News Column

A Merger Mired In Controversy

July/August 2003, HISPANIC BUSINESS Magazine

Patricia Guadalupe


The proposed merger involving Spanish-language media giant Univision and Dallas-based Hispanic Broadcasting Corp. (HBC) has developed into an increasingly contentious issue for the Federal Communications Commission (FCC).

Univision, which owns 50 television stations nationwide and has interests in cable, the Internet, and the music industry, wants to add HBC's 63 radio stations in such important Hispanic markets as Los Angeles, Miami, and New York to its vast holdings.

Critics, including several Hispanic members of Congress, say the $2.8 billion merger would stifle competition and thus undermine the public information interests of the U.S. Hispanic community. Critics also point out that the newly created entity would control 70 percent of Spanish-language advertising dollars in the United States.

Citing just such concerns, the board of the National Association of Hispanic Publications voted in July to publicly oppose the merger.

Some legislators have alleged that the merger is part of a Republican plot to make inroads with Hispanic voters. It's been pointed out that Univision's chairman, Jerry Perenchio, is a registered Republican who has donated more than $1 million to GOP candidates in the past two election cycles. HBC CEO McHenry Tichenor Jr. also has given generously to Republican causes.

Ownership entity Shares % of shares % of votes
Venevision*† 17,837,164 7.82 3.16
Televisa† 30,187,534 13.23 5.34
A. Jerrold Perenchio 37,687,384 16.52 66.31
*A trust principally for the benefit of the family of Gustavo & Ricardo Cisneros.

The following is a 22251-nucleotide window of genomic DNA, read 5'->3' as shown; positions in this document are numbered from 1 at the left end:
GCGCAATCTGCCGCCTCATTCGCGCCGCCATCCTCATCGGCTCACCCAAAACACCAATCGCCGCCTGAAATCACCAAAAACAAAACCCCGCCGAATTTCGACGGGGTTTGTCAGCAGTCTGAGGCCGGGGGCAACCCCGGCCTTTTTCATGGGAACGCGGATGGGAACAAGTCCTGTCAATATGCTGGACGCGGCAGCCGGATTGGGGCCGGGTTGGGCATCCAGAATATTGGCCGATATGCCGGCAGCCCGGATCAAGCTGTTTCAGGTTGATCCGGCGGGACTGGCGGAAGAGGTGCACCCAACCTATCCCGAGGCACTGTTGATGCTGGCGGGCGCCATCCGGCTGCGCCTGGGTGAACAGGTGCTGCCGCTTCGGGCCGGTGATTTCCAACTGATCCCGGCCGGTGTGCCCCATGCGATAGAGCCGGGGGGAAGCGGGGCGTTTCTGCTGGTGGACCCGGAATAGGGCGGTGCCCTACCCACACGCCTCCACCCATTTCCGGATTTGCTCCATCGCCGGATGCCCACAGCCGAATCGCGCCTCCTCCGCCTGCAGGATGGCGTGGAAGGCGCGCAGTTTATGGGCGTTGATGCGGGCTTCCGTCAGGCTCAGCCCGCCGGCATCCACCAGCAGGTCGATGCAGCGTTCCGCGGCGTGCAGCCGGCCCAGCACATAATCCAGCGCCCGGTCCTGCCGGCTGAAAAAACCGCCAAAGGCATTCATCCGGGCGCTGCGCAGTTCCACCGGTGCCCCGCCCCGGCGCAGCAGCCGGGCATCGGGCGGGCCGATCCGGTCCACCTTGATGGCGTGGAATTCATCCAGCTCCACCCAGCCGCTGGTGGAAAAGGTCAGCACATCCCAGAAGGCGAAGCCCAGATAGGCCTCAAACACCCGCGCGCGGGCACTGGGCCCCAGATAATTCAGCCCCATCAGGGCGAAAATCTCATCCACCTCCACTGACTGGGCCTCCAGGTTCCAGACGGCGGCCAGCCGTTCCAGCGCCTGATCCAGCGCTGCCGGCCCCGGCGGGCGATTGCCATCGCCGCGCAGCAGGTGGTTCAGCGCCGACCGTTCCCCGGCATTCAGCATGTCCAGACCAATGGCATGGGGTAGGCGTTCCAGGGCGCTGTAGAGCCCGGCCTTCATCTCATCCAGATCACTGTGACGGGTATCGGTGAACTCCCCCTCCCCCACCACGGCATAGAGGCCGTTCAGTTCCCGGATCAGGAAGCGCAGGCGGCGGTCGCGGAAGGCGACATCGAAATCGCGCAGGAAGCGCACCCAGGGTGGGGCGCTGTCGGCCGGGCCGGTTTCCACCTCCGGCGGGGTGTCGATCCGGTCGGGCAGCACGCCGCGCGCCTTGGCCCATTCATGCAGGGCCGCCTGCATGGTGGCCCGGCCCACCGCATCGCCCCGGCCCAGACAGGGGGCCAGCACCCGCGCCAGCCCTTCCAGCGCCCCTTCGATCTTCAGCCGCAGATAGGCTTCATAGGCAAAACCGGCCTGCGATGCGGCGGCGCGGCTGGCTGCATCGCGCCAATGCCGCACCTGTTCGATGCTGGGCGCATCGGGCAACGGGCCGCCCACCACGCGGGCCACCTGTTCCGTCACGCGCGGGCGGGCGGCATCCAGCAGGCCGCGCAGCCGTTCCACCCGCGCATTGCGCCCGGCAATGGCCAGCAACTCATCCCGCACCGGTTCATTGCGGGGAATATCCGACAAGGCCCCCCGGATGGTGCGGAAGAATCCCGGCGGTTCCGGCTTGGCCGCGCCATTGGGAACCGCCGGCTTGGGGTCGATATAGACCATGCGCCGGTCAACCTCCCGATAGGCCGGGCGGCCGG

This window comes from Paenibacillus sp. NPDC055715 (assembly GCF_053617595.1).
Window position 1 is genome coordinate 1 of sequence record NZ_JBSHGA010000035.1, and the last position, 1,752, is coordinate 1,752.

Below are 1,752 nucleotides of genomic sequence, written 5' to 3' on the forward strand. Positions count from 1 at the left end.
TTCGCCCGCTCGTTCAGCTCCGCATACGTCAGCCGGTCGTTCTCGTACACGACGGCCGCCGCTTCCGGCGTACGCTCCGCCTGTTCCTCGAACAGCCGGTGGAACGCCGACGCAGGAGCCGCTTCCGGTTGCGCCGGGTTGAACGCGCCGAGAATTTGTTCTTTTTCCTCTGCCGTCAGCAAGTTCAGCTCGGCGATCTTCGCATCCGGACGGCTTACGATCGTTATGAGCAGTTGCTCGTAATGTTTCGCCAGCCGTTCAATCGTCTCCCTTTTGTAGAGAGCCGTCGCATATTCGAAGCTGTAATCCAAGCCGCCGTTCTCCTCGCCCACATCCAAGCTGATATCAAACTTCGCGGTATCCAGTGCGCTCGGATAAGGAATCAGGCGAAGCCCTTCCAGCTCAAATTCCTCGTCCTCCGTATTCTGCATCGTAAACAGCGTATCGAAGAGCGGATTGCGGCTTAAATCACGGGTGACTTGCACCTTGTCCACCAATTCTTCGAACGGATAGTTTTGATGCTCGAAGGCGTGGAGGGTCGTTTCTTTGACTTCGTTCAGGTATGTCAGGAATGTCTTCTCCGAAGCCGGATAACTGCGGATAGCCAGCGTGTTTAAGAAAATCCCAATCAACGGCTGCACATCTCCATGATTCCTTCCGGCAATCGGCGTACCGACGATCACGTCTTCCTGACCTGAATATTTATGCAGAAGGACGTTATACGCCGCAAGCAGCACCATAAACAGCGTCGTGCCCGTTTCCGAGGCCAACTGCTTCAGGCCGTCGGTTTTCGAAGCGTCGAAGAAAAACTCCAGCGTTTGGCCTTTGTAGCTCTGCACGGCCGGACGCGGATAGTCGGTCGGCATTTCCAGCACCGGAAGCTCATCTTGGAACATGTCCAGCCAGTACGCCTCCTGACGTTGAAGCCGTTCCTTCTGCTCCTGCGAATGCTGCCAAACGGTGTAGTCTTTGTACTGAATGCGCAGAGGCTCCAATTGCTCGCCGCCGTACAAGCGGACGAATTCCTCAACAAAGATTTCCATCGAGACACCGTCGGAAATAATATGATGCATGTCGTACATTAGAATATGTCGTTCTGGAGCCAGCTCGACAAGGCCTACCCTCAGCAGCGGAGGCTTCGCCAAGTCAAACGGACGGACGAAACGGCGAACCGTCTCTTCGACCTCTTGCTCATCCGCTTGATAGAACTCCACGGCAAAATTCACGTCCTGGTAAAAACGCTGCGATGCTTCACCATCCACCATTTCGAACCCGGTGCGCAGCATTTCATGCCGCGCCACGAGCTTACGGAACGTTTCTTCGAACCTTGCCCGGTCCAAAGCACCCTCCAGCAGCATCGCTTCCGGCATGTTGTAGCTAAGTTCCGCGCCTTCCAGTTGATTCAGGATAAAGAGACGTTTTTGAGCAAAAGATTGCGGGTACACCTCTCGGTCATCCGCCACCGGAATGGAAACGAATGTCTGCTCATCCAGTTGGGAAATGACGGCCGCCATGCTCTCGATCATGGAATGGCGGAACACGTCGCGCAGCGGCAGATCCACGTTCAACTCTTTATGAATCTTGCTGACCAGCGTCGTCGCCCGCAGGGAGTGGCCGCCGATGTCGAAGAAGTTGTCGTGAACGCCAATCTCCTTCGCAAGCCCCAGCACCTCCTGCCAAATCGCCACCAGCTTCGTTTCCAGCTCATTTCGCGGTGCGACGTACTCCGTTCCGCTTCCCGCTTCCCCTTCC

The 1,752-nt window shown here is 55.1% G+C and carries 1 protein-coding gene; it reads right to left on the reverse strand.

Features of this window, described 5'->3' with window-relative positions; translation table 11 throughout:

†Excludes 39.3 million shares of Class A, T, or V Common Stock issuable upon exercise of warrants held by Televisa and Venevision.
Source: Univision Communications Inc., U.S. SEC Form DEF 14A, filed 4/1/03.

Critics further claim that Univision is censoring news reports to allow more favorable coverage of President Bush and other Republicans and that the network has shut out opposing views in the controversial nomination of Miguel Estrada to the U.S. Court of Appeals at the behest of the White House. Univision dismisses the allegations, and Republican political operatives have labeled them "unbelievably ridiculous."

"It has no basis in fact and is completely unfounded," says Rudy Fernández, national grassroots director at the Republican National Committee. "That anyone would say that this would be about some alleged takeover by Republicans and conservatives to create conservative coverage is beyond any logic."

Former Univision president Henry Cisneros, who served as secretary of Housing and Urban Development in the Clinton administration, recently weighed in with a full-page letter -– sponsored by Univision – that ran in The Washington Post and The New York Times, disputing the claims by merger opponents.

"I saw no effort in my time at Univision or since to reflect any political bias in Univision's coverage of news and public affairs," he wrote, adding that while coverage of President Bush and the Republican-controlled Congress has increased, "President Clinton appeared far more frequently than did GOP leaders during the 1990s."

Univision officials also point out that half of its board and 80 percent of its employees are Hispanic, and that the CEO of its primary affiliate owner – Entravision's Walter Ulloa – is Hispanic.

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